Tamra Honchul Fujiya CameraFujiya Camera, located near Nakano station, carries a wide selection of new and used camera bodies, lenses and other gear.  The store is about 70 years old, well staffed, and easy to get to by train on the JR Chuo line heading toward Tokyo.  Small, but jam packed, the store is two stories, with Canon, Sony and other camera types on the first floor and Nikon upstairs.  When my friend and I went there were a number of customers calling in for prices and staff were hurrying around on phones grabbing cameras off the shelf.  Camera’s are rated from A (best quality) through AB+, AB, AB-, B and so on.  Run their webpage through a google translator and click on “common questions” to get a description of these ratings.  You’ll also find an online store with their new and used camera prices so you can do a little research before going.  Webpage: www.fujiya-camera.co.jp.  I did buy a used camera body there and was told that I had 10 days to return it if there was a camera defect.  Also it came with a 6 month repair warranty.  There are no returns on new lenses.  If you go I suggest the following: 1. Do your homework ahead of time and know specifically what you are shopping for.  It would be a good idea to have a print out of the camera/lenses you want that includes a price in dollars so you can compare.  2. Be aware that it is a tightly packed place and not the most kid friendly.  3. Understand how their used cameras are ranked and look the camera over carefully before buying.  You should be able to turn on the camera and check it out or put used lenses onto your camera before purchase.  4. If you buy a used camera body, ask the staff to change the language to English for you.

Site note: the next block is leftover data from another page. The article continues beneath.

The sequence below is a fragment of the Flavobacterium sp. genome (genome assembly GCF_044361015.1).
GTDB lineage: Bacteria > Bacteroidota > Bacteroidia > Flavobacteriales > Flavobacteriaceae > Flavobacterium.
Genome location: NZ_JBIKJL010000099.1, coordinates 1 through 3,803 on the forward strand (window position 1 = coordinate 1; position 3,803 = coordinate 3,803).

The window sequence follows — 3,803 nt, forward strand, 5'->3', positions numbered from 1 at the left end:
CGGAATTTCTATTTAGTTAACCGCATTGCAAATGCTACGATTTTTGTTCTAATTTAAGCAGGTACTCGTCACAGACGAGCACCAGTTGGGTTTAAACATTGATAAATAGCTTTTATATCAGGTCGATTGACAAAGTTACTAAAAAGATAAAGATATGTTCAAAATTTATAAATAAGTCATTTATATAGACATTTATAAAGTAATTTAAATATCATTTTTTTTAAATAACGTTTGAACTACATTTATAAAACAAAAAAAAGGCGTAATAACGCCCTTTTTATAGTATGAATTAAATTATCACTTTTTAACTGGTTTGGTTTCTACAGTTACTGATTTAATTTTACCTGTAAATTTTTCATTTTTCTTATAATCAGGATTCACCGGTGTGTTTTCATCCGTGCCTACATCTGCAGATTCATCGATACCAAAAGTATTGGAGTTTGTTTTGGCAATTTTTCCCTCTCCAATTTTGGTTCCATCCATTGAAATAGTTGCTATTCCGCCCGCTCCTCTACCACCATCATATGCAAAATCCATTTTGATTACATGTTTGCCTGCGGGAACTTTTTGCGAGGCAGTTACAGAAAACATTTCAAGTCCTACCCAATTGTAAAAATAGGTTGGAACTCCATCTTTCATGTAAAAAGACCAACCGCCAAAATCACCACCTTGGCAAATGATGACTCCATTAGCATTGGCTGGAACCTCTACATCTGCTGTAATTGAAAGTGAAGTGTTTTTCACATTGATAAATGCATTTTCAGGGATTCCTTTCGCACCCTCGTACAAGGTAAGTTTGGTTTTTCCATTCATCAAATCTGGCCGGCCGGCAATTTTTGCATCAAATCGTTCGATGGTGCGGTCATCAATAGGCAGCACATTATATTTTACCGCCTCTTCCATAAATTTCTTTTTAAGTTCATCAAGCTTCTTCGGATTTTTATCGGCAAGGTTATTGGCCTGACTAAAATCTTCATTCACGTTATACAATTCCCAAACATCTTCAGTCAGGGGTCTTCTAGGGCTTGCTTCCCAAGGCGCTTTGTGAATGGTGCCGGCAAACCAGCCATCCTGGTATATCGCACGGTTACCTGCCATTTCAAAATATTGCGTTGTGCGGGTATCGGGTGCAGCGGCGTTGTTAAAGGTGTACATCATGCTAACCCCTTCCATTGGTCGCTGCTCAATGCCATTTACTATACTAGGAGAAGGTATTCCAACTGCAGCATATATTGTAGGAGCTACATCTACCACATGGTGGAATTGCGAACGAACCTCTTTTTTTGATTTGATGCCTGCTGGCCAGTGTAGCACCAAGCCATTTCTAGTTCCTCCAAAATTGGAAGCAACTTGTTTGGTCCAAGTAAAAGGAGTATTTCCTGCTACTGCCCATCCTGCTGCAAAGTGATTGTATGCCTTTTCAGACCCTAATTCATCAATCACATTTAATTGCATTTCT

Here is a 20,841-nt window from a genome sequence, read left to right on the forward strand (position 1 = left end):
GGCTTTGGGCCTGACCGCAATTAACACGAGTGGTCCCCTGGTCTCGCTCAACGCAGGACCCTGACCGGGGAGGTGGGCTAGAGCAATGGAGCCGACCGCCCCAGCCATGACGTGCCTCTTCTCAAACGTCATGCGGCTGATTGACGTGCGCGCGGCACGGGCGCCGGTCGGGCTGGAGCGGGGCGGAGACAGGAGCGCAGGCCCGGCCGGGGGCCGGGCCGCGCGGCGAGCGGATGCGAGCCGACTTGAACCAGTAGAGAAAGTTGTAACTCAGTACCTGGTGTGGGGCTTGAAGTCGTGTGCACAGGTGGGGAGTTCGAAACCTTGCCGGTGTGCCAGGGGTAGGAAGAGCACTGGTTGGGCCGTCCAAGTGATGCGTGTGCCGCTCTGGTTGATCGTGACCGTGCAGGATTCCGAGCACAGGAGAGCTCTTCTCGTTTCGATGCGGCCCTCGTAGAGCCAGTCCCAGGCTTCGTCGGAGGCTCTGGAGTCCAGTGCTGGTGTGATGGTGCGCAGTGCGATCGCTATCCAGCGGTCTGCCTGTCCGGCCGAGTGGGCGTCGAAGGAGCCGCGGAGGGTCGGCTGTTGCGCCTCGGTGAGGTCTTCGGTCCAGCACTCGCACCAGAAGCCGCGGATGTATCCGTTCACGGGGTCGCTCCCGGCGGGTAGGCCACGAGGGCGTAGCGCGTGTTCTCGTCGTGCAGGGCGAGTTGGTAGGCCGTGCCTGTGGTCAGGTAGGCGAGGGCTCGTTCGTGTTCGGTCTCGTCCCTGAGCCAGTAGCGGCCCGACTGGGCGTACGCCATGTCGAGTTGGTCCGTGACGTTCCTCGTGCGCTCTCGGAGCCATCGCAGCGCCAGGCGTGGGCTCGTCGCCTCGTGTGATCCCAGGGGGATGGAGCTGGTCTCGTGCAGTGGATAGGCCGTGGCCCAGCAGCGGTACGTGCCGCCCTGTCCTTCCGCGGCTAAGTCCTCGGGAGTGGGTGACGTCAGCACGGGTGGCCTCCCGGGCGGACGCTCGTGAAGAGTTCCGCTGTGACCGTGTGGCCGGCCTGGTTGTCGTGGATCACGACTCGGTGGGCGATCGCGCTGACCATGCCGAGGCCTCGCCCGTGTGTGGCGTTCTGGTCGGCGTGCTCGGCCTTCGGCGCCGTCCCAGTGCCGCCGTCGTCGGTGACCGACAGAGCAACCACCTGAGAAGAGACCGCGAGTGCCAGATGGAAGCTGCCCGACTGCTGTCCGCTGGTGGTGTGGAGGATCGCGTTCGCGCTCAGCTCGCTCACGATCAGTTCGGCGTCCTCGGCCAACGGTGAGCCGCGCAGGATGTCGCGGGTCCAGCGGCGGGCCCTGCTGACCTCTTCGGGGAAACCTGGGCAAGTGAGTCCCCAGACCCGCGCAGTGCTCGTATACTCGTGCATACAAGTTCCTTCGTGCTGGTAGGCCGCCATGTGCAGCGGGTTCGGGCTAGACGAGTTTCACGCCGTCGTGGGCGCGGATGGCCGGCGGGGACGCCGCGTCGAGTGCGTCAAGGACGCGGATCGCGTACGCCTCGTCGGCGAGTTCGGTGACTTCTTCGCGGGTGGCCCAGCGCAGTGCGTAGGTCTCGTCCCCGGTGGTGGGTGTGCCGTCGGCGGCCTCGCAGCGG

If you start looking around, there are a number of new and used camera stores all over Tokyo, particularly in Akihabara.  I’ve not shopped at those, so cannot compare stores or prices.  Fujiya Camera is open 10am – 8:30pm.  GPS 35.707473, 139.668425.